Wednesday, February 24, 2021
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A third of claims since universal credit began made during pandemic | Universal credit

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The scale of the hardship caused by Covid-19 has been laid bare with new figures showing that more than a third of claims since universal credit was introduced have been made during the pandemic.

The number of people claiming the payment has doubled since the start of the pandemic, according to data released by the Department for Work and Pensions (DWP).

It prompted calls by charities and anti-poverty campaigners for the government to extend a £20-a-week increase to universal credit, which is due to end in March, amid warnings that many families will be forced to rely on food banks or fall into debt.

There were 4.5m claims for the benefit between 13 March 2020 and 14 January this year, according to the DWP figures. It represents 39% of all claims since universal credit was introduced in April 2013.

The latest available figures also show there were 4.9 million households on universal credit in November 2020 – up 2.2 million since March.

More than a third (37.5%) of the 4.9 million households are families with children. More than 1.8 million families with children were claiming the payment as of November, a rise of 51% from March.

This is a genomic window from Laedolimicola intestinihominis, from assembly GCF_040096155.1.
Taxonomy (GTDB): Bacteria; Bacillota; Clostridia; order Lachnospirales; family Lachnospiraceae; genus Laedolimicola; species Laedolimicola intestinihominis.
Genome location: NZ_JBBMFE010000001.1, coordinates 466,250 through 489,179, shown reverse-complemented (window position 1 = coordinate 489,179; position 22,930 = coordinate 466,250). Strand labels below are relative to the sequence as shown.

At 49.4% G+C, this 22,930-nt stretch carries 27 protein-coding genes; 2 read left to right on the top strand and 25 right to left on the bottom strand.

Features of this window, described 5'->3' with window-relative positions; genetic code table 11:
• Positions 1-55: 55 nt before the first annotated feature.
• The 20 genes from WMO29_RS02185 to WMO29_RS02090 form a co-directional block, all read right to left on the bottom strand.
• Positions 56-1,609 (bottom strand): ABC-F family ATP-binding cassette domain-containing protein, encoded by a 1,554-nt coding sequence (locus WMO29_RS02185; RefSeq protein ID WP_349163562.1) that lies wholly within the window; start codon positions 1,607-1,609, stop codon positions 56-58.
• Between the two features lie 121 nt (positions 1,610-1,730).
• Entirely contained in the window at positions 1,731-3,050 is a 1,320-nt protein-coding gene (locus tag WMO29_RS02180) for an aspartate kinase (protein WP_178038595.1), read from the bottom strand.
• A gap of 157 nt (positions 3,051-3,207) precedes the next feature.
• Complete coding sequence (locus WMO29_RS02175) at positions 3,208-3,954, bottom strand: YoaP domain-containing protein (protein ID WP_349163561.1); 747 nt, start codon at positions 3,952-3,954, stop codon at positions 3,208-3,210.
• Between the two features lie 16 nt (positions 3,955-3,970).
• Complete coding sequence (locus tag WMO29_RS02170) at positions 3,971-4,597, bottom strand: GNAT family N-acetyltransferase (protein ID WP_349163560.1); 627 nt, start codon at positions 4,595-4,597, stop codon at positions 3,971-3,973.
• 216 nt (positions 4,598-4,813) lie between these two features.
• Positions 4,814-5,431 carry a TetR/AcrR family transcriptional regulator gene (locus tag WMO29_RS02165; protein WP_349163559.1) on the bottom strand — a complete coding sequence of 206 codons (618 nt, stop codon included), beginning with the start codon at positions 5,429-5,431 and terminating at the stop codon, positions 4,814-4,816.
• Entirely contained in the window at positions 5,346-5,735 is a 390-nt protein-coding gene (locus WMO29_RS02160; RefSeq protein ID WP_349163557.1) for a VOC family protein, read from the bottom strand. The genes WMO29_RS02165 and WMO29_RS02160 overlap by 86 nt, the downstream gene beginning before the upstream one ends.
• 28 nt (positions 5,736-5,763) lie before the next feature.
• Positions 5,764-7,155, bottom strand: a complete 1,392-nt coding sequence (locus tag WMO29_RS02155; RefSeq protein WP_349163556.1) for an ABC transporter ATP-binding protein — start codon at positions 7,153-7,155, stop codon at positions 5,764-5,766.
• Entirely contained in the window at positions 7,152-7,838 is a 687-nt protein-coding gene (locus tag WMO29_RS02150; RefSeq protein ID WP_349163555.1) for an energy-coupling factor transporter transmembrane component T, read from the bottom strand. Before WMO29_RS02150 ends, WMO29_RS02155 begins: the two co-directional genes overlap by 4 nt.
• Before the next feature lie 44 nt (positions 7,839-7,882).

Save the Children said that the UK government had to extend the temporary £20-a-week increase for at least a year as hundreds of thousands of people were expected to lose their jobs over the next few months as furlough ends.

“It is this very group of people that the UK government deemed necessary to help less than a year ago, and yet it now plans to take this lifeline away from them at the very time they will need it the most,” said Becca Lyon, head of child poverty at the charity.

There were also indications of a rise in the proportion of households without children that are receiving payments. Some 59% of households getting the payments were households without children in November 2020, up from 54% in March.

The minister for welfare delivery, Will Quince, said universal credit was a vital safety net that had stood up to the challenge of the pandemic and was one of the “pillars of our support” for families with lower incomes.

“Alongside it, our Covid winter grant scheme is keeping vulnerable children warm and well-fed, and our Plan for Jobs is helping people back on their feet and into work, with nearly two million people being supported through innovative programmes such as Kickstart and the job entry targeted support scheme,” he said.



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